Intersection of viruses and allergic disease
Allergic diseases such as allergic asthma, allergic rhinitis and atopic eczema have a lifetime prevalence of 30-40%. Starting early in childhood, both genetic and environmental factors are involved in development and progression of these diseases. Respiratory virus infections, such as the common cold, are associated with the development of allergic diseases and known triggers of allergic airway exacerbations. However, despite this strong link between viruses and allergic diseases, we still have a limited understanding of how these diseases influence each other. Our lab is broadly interested in how respiratory virus infections influence the development of allergic diseases and conversely how allergic inflammation alters our normal immune responses during virus infections.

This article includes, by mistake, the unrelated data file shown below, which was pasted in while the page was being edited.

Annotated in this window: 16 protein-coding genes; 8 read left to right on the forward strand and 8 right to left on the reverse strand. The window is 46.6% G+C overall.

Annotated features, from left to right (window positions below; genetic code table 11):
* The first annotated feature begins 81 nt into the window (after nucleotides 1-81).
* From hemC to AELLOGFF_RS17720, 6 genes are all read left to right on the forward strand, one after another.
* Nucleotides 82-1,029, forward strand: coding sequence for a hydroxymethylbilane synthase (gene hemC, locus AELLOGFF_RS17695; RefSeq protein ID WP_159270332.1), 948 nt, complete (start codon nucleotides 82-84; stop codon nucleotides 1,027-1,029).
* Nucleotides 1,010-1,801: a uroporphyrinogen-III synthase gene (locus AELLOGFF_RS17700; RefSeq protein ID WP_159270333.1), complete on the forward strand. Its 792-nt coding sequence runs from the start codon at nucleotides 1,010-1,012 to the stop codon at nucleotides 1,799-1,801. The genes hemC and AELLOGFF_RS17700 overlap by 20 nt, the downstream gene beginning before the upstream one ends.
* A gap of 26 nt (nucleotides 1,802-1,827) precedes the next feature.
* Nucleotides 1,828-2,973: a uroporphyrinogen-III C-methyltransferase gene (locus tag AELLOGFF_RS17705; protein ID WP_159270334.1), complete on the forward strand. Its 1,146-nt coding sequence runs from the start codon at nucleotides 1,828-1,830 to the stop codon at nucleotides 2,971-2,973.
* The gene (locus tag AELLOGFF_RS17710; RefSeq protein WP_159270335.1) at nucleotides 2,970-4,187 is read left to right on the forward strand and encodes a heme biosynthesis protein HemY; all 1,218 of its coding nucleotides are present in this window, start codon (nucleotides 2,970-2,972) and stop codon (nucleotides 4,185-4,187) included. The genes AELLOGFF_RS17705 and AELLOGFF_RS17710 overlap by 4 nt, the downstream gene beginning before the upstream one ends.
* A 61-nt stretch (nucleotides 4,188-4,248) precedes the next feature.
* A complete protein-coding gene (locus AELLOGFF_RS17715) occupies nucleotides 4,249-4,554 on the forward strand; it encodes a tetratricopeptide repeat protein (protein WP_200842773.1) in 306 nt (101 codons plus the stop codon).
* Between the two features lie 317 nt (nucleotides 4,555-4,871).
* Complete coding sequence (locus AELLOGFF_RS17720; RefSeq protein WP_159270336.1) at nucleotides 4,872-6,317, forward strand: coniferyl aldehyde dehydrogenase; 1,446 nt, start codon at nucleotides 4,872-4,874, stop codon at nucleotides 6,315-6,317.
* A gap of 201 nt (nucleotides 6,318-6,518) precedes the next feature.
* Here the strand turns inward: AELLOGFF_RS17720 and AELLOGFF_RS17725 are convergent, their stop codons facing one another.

Individuals with atopy – or allergic sensitization – have decreased antiviral immune responses to virus infections. IgE, the antibody associated with allergy and atopy, has been shown to be involved in this process by influencing immune cell functions. We are interested in identifying how IgE-mediated signals influence responses of immune cells to viruses, such as Rhinovirus, the main cause of the common cold. By comparing the functions and antiviral responses of immune cells from individuals with high and low IgE levels, we hope to identify specific pathways and cellular functions regulated by IgE. This research will provide a better understanding of how allergic diseases develop and progress and could potentially discover new targets for improved treatments and even prevention.